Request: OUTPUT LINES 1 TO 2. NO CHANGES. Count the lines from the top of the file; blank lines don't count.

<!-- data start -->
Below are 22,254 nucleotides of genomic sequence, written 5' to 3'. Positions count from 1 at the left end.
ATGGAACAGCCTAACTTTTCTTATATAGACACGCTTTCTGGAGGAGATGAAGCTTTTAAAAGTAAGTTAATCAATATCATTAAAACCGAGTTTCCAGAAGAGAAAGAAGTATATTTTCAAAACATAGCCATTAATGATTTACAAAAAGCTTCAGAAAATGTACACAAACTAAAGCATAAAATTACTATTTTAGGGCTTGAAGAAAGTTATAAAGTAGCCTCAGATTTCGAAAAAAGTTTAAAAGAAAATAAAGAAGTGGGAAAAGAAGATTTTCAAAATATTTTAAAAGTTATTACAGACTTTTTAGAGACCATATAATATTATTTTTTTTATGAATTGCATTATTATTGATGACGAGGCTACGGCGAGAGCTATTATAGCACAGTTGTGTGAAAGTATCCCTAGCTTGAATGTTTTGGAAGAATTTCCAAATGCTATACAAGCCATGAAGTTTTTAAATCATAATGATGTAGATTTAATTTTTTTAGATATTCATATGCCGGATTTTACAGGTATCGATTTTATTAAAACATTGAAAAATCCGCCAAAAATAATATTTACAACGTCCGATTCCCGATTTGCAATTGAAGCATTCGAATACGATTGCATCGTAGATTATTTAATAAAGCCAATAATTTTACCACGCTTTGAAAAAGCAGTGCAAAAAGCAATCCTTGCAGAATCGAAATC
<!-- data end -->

Below are 22,254 nucleotides of genomic sequence, written 5' to 3'. Positions count from 1 at the left end.
ATGGAACAGCCTAACTTTTCTTATATAGACACGCTTTCTGGAGGAGATGAAGCTTTTAAAAGTAAGTTAATCAATATCATTAAAACCGAGTTTCCAGAAGAGAAAGAAGTATATTTTCAAAACATAGCCATTAATGATTTACAAAAAGCTTCAGAAAATGTACACAAACTAAAGCATAAAATTACTATTTTAGGGCTTGAAGAAAGTTATAAAGTAGCCTCAGATTTCGAAAAAAGTTTAAAAGAAAATAAAGAAGTGGGAAAAGAAGATTTTCAAAATATTTTAAAAGTTATTACAGACTTTTTAGAGACCATATAATATTATTTTTTTTATGAATTGCATTATTATTGATGACGAGGCTACGGCGAGAGCTATTATAGCACAGTTGTGTGAAAGTATCCCTAGCTTGAATGTTTTGGAAGAATTTCCAAATGCTATACAAGCCATGAAGTTTTTAAATCATAATGATGTAGATTTAATTTTTTTAGATATTCATATGCCGGATTTTACAGGTATCGATTTTATTAAAACATTGAAAAATCCGCCAAAAATAATATTTACAACGTCCGATTCCCGATTTGCAATTGAAGCATTCGAATACGATTGCATCGTAGATTATTTAATAAAGCCAATAATTTTACCACGCTTTGAAAAAGCAGTGCAAAAAGCAATCCTTGCAGAATCGAAATC